Tuesday, 22 June 2010

Defence: A Modest Proposal

David Cameron exhorts us to get behind our troops and support the war in Afghanistan. Just like Gordon Brown. It is a nearly universally held belief that the MoD is overstaffed and bad but the armed services are like nurses with guns: they can do no wrong and nothing is too good for them.
May I suggest that our armed forces are not perfect and spending more money on them without clearly specifying targets to achieve is wasteful of the nation's limited resources at any time and especially so now when the National Debt is £900 billion and rising.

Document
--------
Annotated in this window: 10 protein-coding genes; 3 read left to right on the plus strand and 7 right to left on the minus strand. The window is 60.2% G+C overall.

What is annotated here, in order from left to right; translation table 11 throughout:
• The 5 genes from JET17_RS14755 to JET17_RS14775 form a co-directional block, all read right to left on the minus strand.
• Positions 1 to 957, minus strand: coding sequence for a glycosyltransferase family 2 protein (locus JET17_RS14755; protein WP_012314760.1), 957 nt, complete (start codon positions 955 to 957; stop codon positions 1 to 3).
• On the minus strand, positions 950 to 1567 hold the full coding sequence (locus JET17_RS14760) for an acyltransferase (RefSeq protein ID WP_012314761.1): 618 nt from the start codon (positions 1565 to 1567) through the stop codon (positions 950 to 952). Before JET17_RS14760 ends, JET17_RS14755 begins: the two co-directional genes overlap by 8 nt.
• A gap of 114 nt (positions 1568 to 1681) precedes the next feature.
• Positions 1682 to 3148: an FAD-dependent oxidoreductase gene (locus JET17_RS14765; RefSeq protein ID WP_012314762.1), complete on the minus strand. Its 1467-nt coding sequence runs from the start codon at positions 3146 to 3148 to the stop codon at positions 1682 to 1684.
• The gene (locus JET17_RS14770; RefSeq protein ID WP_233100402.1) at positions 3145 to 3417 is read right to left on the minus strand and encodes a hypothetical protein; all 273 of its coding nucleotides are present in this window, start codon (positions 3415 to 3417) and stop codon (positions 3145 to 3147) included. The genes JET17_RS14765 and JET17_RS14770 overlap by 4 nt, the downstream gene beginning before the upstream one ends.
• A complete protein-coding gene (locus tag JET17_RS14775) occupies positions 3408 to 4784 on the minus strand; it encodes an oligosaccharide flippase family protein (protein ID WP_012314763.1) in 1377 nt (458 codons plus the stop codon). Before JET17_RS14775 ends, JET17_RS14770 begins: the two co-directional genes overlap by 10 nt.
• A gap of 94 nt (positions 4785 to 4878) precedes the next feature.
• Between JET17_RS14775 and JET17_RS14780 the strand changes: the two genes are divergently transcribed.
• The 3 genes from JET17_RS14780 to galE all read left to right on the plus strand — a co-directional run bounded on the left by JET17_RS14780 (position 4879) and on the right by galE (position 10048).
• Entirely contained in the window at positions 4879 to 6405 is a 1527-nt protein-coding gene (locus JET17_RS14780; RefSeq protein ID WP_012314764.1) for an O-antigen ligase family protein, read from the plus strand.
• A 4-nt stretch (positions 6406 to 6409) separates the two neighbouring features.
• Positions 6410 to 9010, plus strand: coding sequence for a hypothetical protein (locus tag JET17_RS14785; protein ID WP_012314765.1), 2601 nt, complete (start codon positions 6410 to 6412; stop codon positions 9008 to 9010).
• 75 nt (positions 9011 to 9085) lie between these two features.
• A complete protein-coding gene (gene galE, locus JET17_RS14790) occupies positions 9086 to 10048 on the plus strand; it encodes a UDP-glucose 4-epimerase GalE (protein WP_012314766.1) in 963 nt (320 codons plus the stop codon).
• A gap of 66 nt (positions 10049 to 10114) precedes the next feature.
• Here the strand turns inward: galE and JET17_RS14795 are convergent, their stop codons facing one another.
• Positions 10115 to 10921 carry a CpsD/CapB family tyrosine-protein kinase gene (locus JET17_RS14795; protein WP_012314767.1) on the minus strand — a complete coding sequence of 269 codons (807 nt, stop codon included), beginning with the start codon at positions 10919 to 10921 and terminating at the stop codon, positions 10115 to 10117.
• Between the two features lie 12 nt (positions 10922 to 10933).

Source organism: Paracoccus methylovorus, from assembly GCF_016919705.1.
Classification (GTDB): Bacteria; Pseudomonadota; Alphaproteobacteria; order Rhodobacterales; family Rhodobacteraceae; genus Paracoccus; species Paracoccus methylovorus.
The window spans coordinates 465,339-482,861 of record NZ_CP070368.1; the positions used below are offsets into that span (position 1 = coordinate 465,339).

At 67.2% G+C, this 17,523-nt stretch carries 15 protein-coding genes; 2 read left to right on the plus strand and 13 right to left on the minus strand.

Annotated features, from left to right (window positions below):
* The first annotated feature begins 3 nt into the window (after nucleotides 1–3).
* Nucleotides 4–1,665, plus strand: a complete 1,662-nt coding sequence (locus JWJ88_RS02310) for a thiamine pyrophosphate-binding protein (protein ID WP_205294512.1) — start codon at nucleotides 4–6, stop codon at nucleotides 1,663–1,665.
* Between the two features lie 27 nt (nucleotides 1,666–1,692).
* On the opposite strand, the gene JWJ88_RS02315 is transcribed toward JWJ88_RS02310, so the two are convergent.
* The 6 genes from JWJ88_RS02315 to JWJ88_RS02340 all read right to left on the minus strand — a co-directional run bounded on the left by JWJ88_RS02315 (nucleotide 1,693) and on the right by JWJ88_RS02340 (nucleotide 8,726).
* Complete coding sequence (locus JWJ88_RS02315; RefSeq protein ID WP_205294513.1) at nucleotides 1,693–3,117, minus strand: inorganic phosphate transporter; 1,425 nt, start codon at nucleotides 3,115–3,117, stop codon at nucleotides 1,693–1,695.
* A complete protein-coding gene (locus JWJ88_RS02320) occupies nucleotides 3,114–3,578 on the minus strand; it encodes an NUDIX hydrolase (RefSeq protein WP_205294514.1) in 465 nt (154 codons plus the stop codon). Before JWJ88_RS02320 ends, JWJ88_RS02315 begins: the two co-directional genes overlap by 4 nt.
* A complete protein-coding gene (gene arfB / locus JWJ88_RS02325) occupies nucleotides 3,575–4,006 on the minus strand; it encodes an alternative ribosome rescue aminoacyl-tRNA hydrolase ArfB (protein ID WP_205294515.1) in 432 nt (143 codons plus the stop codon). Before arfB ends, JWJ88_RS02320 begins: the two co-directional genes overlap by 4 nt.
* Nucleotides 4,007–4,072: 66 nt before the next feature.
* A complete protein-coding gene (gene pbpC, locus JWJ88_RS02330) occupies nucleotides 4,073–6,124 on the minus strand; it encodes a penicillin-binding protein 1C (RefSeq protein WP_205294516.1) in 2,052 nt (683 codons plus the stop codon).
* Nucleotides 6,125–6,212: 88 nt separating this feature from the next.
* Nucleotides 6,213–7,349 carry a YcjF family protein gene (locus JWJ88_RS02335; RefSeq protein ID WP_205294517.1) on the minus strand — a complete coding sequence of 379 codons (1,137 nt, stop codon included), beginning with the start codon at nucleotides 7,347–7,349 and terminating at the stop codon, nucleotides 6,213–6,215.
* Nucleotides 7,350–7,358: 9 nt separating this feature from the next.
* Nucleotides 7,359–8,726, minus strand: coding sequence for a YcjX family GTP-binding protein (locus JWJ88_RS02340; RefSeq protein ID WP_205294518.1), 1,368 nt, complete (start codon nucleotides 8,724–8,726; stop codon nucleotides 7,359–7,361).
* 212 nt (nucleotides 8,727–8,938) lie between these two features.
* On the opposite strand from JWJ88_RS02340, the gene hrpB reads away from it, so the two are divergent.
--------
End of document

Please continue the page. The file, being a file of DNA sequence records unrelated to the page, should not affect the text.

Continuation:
Instead of viewing Defence as A Good Thing in its own right, the radical Tory should regard Defence as a means of protection for the United Kingdom and its international trade. The three most important areas of government business are foreign affairs, homeland security and industry and energy policy. The other departments support this Triad. The Treasury is a means of efficiently raising and distributing the money needed to operate government. Just as in an ideal world there would be no need for the Police to protect, deter, detect and prosecute to allow law abiding folk to go about their lawful business, in a similar Utopia there would be no need for armed forces. It is clear that there are states or quasi-states that threaten the physical safety and interests of the United Kingdom. I propose a system whereby every five years the Triad define the threats facing our country and, if they are unable to ameliorate them with in-house resources, ie diplomacy, foreign aid, policing of aliens, trade agreements etc, they should request the MoD to submit a tender for the military means to counter the defined threats. The MoD could also add other threats it had identified for consideration by the Triad for inclusion in the defence package. The package would then be presented by the Triad to the Treasury to assess its affordability. Each part of the bid would be benchmarked to ensure best value for money and effectiveness. If the Treasury considered that the tender was too dear, the Triad could either fund the deficit from its own resources or argue the case for more expenditure or renegotiate the defence package with the MoD. The Defence Budget would then be submitted to Parliament for its approval.

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